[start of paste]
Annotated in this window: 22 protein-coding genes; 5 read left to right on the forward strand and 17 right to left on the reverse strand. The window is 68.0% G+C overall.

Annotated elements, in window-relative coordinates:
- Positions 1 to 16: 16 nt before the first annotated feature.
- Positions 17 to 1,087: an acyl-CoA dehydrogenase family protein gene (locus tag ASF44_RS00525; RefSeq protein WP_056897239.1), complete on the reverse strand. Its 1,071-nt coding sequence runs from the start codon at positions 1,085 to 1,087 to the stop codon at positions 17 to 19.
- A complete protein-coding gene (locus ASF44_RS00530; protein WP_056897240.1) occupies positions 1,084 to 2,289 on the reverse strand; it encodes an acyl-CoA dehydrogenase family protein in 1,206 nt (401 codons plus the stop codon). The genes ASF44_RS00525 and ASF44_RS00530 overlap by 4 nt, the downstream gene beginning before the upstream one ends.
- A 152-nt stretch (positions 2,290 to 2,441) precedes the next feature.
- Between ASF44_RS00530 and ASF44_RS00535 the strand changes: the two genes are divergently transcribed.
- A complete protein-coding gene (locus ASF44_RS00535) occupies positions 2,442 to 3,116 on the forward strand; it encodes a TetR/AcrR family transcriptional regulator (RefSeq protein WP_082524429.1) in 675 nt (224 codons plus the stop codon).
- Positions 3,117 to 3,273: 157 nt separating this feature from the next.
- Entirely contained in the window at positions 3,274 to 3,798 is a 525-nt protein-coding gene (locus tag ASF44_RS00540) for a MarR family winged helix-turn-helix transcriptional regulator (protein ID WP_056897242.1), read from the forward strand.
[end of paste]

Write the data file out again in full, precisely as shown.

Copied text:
Annotated in this window: 22 protein-coding genes; 5 read left to right on the forward strand and 17 right to left on the reverse strand. The window is 68.0% G+C overall.

Annotated elements, in window-relative coordinates:
- Positions 1 to 16: 16 nt before the first annotated feature.
- Positions 17 to 1,087: an acyl-CoA dehydrogenase family protein gene (locus tag ASF44_RS00525; RefSeq protein WP_056897239.1), complete on the reverse strand. Its 1,071-nt coding sequence runs from the start codon at positions 1,085 to 1,087 to the stop codon at positions 17 to 19.
- A complete protein-coding gene (locus ASF44_RS00530; protein WP_056897240.1) occupies positions 1,084 to 2,289 on the reverse strand; it encodes an acyl-CoA dehydrogenase family protein in 1,206 nt (401 codons plus the stop codon). The genes ASF44_RS00525 and ASF44_RS00530 overlap by 4 nt, the downstream gene beginning before the upstream one ends.
- A 152-nt stretch (positions 2,290 to 2,441) precedes the next feature.
- Between ASF44_RS00530 and ASF44_RS00535 the strand changes: the two genes are divergently transcribed.
- A complete protein-coding gene (locus ASF44_RS00535) occupies positions 2,442 to 3,116 on the forward strand; it encodes a TetR/AcrR family transcriptional regulator (RefSeq protein WP_082524429.1) in 675 nt (224 codons plus the stop codon).
- Positions 3,117 to 3,273: 157 nt separating this feature from the next.
- Entirely contained in the window at positions 3,274 to 3,798 is a 525-nt protein-coding gene (locus tag ASF44_RS00540) for a MarR family winged helix-turn-helix transcriptional regulator (protein ID WP_056897242.1), read from the forward strand.